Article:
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Ten rules for ranking universities

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Rankings should be designed with transparency and used with care, say Ludo Waltman and his colleagues.

Despite being controversial, university rankings can have a considerable influence on institutions’ decision-making. To mark the recent release of the CWTS Leiden Ranking 2017, a bibliometric ranking of major universities worldwide compiled by our centre, we have set out 10 principles for the responsible design, interpretation and use of university rankings. These may not be comprehensive, and feedback would be much appreciated.

1. One size doesn’t fit all

Several rankings claim to offer a single, definitive measure. They do this by combining dimensions of university performance in a rather arbitrary way. Yet whether a university is doing well depends on what interests you. Some may be strong in teaching, others may excel at research. There is no way to weigh a good performance in one dimension against a poorer performance in another.

2. Separate the relative from the absolute

Some indicators reflect a university’s overall output. Others show achievements relative to size or resources. Combining them, as some rankings do, makes no sense. Constructing indicators of relative performance is particularly challenging. Ideally, they require accurate, standardised data on, for example, a university’s research workforce. These are very difficult to obtain.

3. Be explicit about the definition of a university

A consistent definition of what constitutes a university is a major challenge. There is much worldwide variation, for instance, in how hospitals are associated with universities. Perfect consistency at an international level is not possible, but rankings should explain their definition.

4. Be transparent

Users of rankings require at least a basic understanding of their design. Rankings therefore need to explain their methodology. Ideally, they should also make their underlying data available. Users could then see, for example, not only how many highly cited publications a university has produced but also what they are. Most rankings do not do this, because of the proprietary nature of data and the commercial interests of rankers.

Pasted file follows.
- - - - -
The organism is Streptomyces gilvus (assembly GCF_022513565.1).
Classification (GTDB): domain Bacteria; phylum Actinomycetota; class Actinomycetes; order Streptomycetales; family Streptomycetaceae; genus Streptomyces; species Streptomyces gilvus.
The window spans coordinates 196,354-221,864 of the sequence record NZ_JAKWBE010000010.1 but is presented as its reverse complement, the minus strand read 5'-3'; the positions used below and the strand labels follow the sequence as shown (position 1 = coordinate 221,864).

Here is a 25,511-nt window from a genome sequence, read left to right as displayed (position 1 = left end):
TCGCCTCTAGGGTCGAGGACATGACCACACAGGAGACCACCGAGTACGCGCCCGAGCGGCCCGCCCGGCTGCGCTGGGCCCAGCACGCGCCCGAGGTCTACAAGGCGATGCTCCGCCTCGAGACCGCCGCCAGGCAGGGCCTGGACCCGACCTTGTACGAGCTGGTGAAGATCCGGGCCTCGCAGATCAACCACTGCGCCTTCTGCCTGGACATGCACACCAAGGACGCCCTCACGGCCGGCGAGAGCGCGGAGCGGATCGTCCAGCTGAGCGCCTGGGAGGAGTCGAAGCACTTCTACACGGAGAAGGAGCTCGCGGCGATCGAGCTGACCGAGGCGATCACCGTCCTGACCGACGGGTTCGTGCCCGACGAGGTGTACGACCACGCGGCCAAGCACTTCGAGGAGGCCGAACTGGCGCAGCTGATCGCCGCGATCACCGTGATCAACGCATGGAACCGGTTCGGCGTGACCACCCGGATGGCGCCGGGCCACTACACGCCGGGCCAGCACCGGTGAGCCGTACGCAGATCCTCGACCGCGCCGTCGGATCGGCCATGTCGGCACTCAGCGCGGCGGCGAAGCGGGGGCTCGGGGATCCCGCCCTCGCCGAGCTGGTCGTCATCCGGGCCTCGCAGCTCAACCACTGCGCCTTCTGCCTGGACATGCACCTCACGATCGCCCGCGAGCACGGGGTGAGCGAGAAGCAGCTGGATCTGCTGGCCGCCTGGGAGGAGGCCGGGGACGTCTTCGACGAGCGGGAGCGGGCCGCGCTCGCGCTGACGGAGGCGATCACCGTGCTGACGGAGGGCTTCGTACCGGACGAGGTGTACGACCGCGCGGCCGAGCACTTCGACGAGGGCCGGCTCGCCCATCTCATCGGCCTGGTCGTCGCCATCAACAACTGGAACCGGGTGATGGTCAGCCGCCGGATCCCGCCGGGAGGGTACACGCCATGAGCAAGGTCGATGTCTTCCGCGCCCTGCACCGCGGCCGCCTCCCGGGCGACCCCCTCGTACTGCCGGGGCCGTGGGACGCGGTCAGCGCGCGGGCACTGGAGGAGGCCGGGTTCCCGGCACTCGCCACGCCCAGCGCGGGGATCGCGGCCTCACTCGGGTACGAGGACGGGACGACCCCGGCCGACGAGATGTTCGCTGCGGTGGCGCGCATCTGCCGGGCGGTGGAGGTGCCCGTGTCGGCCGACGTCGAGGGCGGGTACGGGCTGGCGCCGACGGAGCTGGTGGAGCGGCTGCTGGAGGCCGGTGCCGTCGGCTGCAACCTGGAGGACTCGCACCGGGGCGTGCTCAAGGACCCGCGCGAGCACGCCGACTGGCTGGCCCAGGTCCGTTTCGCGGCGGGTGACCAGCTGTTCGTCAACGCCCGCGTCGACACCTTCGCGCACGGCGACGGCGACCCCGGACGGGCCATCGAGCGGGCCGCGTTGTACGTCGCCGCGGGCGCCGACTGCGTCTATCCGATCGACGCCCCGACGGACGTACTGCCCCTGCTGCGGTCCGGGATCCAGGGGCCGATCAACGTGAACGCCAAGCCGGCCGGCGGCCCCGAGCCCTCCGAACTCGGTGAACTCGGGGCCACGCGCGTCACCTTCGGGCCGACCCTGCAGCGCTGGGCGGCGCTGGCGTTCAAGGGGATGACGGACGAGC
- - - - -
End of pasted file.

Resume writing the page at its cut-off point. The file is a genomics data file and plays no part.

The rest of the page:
5. Compare and contrast

Universities are unique. A university in the Netherlands is expected to be more internationally oriented than one in the United States. A university focusing on engineering will have stronger ties to industry than one active mainly in the social sciences. Some indicators adjust for differences between disciplines; others do not. Interpreting rankings requires careful consideration of such contexts.

6. Acknowledge uncertainty

Rankings are subject to uncertainty. Indicators are typically proxies—citation statistics are only a partial reflection of scientific impact. Rankings are also influenced by data inaccuracies, and coincidental events may affect a university’s performance. Such uncertainties may be partly quantifiable, but they must largely be assessed intuitively, meaning that small differences and minor fluctuations over time are best ignored.

7. Look at the underlying data

The very term ‘university ranking’ risks emphasising institutions’ relative positions above the underlying indicators. This can be misleading, as small differences in performance can lead to large differences in rank—the university at position 200 in our ranking has only 10 per cent more highly cited publications than that at 300. A university’s position may also fall when the number of institutions included in a ranking increases.

8. Not everything that counts can be counted

Rankings focus on things that are relatively easy to quantify. Our Leiden Ranking, for instance, focuses on specific aspects of scientific performance. Others have a broader scope, but none covers all the relevant dimensions of university performance. Teaching and impact, for example, are typically not very well covered. And while some aspects of scientific performance, such as impact and collaboration, can be captured well, quantifying other dimensions such as productivity is more difficult.

9. Know your level

Performance criteria relevant for universities as a whole are not necessarily relevant for research groups within a university. Publications co-authored with industry, for example, will say little about research groups in areas with little potential for commercial applications. Universities may be tempted to mechanically apply performance criteria to lower levels, but they should resist doing so.

10. Handle with care, but don’t discard

Used responsibly, university rankings may provide relevant information to universities, students, funders and governments. They may help with international comparisons and aid decision-making. Their limitations and the caveats in their use, however, should be continuously emphasised.

Ludo Waltman, Paul Wouters and Nees Jan van Eck are at the Centre for Science and Technology Studies (CWTS), Leiden University. This article is based on a post on the CWTS blog

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This article also appeared in Research Europe